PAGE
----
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Risk-preparedness and Mitigation for Live Events

Aug 14, 2012 12:24 PM, By Scott Carroll, Executive Vice President & Program Director, Take1 Insurance


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The recent Radiohead stage collapse in Toronto that left one dead and three injured could have serious ramifications for the live event industry. The tragic event carries many lessons as well potential ramifications and unintended consequences, both positive and negative. For example, calls for stricter regulations for stage construction and engineering may convince less experienced insurance providers to abandon the industry. And with fewer providers, there is less competition, which could lead to higher premiums.

The live event industry is a unique market for insurance providers, but many simply don’t have the knowledge or experience to fully comprehend the risks and liabilities. There have been several large outdoor stage collapses in the last few years, and it’s likely that the industry will form more stringent regulations and oversight for rigging jobs of this magnitude. As in any industry, if new regulations are implemented, some insurance companies will start to reevaluate their business in this market. Every company involved in live events should have an insurance carrier who knows the risks and has experience handling claims in this industry. It would also be wise for live event companies to speak with their current insurance provider to ask about their experience in this space and their plans to continue serving the industry.

While it’s possible that policies for outdoor events may soon have higher deductibles, they could also include per-event or seasonal pricing that allows higher fees to be levied for outdoor events. Further, as staging systems are increasingly upgraded to bring the look and feel of indoor events to the outdoors, the insurance industry needs to study the underwriting issues and address any new questions that need to be asked, as well as possibly introducing stricter risk mitigation requirements from clients. For example, more immediate onsite weather monitoring could be required, including barometric pressure and wind-speed readings, instead of relying on web-based weather services to monitor local conditions. A policy could also require that the promoter hire an onsite engineer who is granted ultimate authority to disallow certain rigged items on the stage if they are deemed unsatisfactory from a safety perspective, and to shut down the show for weather-related reasons.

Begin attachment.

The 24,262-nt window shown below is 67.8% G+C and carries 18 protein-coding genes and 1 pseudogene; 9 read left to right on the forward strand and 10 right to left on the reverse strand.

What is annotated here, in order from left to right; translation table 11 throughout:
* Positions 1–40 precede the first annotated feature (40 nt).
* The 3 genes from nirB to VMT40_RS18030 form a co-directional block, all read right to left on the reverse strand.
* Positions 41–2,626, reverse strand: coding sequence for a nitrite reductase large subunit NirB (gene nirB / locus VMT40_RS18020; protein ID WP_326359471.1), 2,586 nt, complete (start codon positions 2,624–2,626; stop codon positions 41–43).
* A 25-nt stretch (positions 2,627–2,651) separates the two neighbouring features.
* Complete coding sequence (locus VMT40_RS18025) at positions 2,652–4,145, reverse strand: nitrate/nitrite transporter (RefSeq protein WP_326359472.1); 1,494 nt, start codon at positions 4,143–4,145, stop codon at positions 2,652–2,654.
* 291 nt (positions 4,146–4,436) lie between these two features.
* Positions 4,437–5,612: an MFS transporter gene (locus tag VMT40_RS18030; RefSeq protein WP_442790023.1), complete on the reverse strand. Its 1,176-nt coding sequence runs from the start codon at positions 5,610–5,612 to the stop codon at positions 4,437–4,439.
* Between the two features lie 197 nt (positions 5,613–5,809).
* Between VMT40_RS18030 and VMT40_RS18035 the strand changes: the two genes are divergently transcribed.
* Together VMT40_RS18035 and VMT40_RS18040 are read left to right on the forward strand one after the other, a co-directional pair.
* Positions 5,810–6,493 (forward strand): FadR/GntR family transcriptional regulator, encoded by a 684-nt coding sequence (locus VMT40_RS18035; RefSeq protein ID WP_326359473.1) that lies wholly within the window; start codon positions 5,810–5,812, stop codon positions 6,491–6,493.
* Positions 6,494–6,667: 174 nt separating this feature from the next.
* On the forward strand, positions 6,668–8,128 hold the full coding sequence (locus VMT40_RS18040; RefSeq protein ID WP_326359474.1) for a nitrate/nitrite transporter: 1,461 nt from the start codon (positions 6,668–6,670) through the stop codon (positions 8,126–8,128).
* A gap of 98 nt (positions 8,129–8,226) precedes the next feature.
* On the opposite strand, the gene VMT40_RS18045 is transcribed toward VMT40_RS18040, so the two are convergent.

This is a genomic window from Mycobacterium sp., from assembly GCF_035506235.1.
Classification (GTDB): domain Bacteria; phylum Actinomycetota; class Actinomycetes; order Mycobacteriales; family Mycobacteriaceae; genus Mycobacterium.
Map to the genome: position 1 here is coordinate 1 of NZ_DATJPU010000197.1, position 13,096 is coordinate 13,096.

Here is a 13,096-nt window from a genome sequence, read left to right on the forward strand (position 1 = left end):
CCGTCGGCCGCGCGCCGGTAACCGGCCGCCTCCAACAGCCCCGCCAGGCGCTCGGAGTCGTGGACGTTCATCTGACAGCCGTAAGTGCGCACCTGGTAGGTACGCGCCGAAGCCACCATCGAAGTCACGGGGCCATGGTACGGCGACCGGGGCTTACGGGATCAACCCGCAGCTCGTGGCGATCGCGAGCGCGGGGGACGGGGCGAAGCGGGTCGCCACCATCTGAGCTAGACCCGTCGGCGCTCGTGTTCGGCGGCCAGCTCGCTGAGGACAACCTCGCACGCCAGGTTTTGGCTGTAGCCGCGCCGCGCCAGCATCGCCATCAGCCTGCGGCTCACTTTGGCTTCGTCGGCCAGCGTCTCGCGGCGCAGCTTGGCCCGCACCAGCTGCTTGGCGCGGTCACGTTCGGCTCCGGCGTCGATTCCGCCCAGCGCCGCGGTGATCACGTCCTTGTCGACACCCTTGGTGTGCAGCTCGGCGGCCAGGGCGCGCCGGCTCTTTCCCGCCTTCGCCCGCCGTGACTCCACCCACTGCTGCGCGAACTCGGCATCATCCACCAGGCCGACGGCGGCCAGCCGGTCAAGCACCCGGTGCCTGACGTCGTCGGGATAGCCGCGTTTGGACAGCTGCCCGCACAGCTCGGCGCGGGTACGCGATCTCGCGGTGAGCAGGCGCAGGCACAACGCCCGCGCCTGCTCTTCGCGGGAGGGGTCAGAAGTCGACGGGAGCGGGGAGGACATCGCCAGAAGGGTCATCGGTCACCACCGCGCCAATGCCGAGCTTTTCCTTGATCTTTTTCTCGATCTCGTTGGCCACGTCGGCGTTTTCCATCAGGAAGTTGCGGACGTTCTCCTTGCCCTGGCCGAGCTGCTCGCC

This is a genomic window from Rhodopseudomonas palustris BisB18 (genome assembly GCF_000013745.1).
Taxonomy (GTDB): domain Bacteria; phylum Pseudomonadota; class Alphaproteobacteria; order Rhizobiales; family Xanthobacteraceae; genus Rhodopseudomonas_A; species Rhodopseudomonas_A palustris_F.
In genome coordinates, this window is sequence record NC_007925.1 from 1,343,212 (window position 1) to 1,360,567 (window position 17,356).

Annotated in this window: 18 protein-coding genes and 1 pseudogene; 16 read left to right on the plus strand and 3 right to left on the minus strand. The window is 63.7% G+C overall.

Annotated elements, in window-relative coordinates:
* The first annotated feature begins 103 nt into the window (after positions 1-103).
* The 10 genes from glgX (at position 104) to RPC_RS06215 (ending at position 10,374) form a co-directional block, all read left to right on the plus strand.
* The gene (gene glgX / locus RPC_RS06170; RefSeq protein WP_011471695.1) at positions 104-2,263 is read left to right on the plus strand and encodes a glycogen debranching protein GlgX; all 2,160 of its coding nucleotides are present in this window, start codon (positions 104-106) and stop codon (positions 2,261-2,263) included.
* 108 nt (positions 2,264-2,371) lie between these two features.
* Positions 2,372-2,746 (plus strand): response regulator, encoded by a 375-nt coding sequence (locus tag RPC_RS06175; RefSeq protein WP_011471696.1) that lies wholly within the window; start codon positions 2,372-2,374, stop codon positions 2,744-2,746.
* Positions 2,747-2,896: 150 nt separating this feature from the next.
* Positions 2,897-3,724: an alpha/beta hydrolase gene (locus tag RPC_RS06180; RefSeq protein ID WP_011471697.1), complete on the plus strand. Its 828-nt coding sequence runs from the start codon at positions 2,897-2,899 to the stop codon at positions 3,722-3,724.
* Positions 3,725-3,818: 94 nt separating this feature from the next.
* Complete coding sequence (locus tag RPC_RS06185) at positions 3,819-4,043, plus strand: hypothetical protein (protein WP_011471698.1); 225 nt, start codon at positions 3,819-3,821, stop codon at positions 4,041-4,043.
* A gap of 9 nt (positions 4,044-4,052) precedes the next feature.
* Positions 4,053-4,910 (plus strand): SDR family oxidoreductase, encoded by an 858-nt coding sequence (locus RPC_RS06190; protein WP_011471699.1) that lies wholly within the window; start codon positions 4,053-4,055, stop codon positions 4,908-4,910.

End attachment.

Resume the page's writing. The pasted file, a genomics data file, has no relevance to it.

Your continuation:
It is heartbreaking that it takes a tragedy to motivate us to re-examine risk-preparedness and mitigation, but it is nevertheless crucial to learn from such events, both as individuals and as an industry. This is a chance to have the necessary dialog and develop strategies to safeguard crews, performers, and audiences, and to best manage the costs so those protections are viable while still allowing performers and audiences to share remarkable experiences. Together we can take the right professional steps to protect lives and livelihoods in the future.



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